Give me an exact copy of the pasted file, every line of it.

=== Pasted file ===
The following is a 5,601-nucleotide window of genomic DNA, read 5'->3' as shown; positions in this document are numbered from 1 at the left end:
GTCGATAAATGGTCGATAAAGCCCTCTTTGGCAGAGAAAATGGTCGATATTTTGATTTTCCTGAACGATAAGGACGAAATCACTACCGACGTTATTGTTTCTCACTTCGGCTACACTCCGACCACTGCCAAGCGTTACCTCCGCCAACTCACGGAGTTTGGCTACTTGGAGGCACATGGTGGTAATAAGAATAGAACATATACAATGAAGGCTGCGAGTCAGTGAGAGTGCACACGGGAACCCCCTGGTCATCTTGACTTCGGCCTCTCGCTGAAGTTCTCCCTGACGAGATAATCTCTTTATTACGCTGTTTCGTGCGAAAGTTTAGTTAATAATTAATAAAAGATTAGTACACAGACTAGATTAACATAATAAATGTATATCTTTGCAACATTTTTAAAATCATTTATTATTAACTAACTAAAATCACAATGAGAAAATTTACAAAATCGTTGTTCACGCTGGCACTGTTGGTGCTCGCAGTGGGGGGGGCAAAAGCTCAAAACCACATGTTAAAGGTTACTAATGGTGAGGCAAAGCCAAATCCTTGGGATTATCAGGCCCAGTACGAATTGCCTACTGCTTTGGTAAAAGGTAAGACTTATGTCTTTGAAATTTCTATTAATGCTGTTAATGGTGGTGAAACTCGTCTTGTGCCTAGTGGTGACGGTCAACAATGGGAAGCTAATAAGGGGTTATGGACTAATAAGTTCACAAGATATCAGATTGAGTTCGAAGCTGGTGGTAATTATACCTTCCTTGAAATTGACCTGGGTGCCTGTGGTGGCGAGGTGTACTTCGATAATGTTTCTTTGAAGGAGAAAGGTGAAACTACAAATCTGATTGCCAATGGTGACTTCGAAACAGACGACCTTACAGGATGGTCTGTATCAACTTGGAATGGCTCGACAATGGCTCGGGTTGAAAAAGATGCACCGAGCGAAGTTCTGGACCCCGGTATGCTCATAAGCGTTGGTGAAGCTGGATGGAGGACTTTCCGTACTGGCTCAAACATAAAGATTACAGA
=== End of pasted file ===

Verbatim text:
The following is a 5,601-nucleotide window of genomic DNA, read 5'->3' as shown; positions in this document are numbered from 1 at the left end:
GTCGATAAATGGTCGATAAAGCCCTCTTTGGCAGAGAAAATGGTCGATATTTTGATTTTCCTGAACGATAAGGACGAAATCACTACCGACGTTATTGTTTCTCACTTCGGCTACACTCCGACCACTGCCAAGCGTTACCTCCGCCAACTCACGGAGTTTGGCTACTTGGAGGCACATGGTGGTAATAAGAATAGAACATATACAATGAAGGCTGCGAGTCAGTGAGAGTGCACACGGGAACCCCCTGGTCATCTTGACTTCGGCCTCTCGCTGAAGTTCTCCCTGACGAGATAATCTCTTTATTACGCTGTTTCGTGCGAAAGTTTAGTTAATAATTAATAAAAGATTAGTACACAGACTAGATTAACATAATAAATGTATATCTTTGCAACATTTTTAAAATCATTTATTATTAACTAACTAAAATCACAATGAGAAAATTTACAAAATCGTTGTTCACGCTGGCACTGTTGGTGCTCGCAGTGGGGGGGGCAAAAGCTCAAAACCACATGTTAAAGGTTACTAATGGTGAGGCAAAGCCAAATCCTTGGGATTATCAGGCCCAGTACGAATTGCCTACTGCTTTGGTAAAAGGTAAGACTTATGTCTTTGAAATTTCTATTAATGCTGTTAATGGTGGTGAAACTCGTCTTGTGCCTAGTGGTGACGGTCAACAATGGGAAGCTAATAAGGGGTTATGGACTAATAAGTTCACAAGATATCAGATTGAGTTCGAAGCTGGTGGTAATTATACCTTCCTTGAAATTGACCTGGGTGCCTGTGGTGGCGAGGTGTACTTCGATAATGTTTCTTTGAAGGAGAAAGGTGAAACTACAAATCTGATTGCCAATGGTGACTTCGAAACAGACGACCTTACAGGATGGTCTGTATCAACTTGGAATGGCTCGACAATGGCTCGGGTTGAAAAAGATGCACCGAGCGAAGTTCTGGACCCCGGTATGCTCATAAGCGTTGGTGAAGCTGGATGGAGGACTTTCCGTACTGGCTCAAACATAAAGATTACAGA